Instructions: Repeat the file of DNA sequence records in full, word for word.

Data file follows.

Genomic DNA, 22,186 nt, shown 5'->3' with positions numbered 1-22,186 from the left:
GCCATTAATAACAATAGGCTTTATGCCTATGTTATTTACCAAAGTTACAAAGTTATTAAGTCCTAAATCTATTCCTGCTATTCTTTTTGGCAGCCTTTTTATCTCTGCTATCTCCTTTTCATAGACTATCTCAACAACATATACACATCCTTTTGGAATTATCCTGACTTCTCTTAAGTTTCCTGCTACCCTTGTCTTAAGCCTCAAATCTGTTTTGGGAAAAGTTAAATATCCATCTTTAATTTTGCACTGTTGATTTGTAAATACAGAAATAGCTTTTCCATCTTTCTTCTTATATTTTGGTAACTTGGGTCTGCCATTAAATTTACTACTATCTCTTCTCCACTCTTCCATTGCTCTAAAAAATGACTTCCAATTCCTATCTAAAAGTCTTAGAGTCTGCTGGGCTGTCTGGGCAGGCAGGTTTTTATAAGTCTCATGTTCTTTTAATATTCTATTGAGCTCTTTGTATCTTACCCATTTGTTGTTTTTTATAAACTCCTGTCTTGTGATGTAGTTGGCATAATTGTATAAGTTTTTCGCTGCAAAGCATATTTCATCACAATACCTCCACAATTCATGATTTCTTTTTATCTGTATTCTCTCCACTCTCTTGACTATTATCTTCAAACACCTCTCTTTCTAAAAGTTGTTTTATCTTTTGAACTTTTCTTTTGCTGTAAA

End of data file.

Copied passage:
Genomic DNA, 22,186 nt, shown 5'->3' with positions numbered 1-22,186 from the left:
GCCATTAATAACAATAGGCTTTATGCCTATGTTATTTACCAAAGTTACAAAGTTATTAAGTCCTAAATCTATTCCTGCTATTCTTTTTGGCAGCCTTTTTATCTCTGCTATCTCCTTTTCATAGACTATCTCAACAACATATACACATCCTTTTGGAATTATCCTGACTTCTCTTAAGTTTCCTGCTACCCTTGTCTTAAGCCTCAAATCTGTTTTGGGAAAAGTTAAATATCCATCTTTAATTTTGCACTGTTGATTTGTAAATACAGAAATAGCTTTTCCATCTTTCTTCTTATATTTTGGTAACTTGGGTCTGCCATTAAATTTACTACTATCTCTTCTCCACTCTTCCATTGCTCTAAAAAATGACTTCCAATTCCTATCTAAAAGTCTTAGAGTCTGCTGGGCTGTCTGGGCAGGCAGGTTTTTATAAGTCTCATGTTCTTTTAATATTCTATTGAGCTCTTTGTATCTTACCCATTTGTTGTTTTTTATAAACTCCTGTCTTGTGATGTAGTTGGCATAATTGTATAAGTTTTTCGCTGCAAAGCATATTTCATCACAATACCTCCACAATTCATGATTTCTTTTTATCTGTATTCTCTCCACTCTCTTGACTATTATCTTCAAACACCTCTCTTTCTAAAAGTTGTTTTATCTTTTGAACTTTTCTTTTGCTGTAAA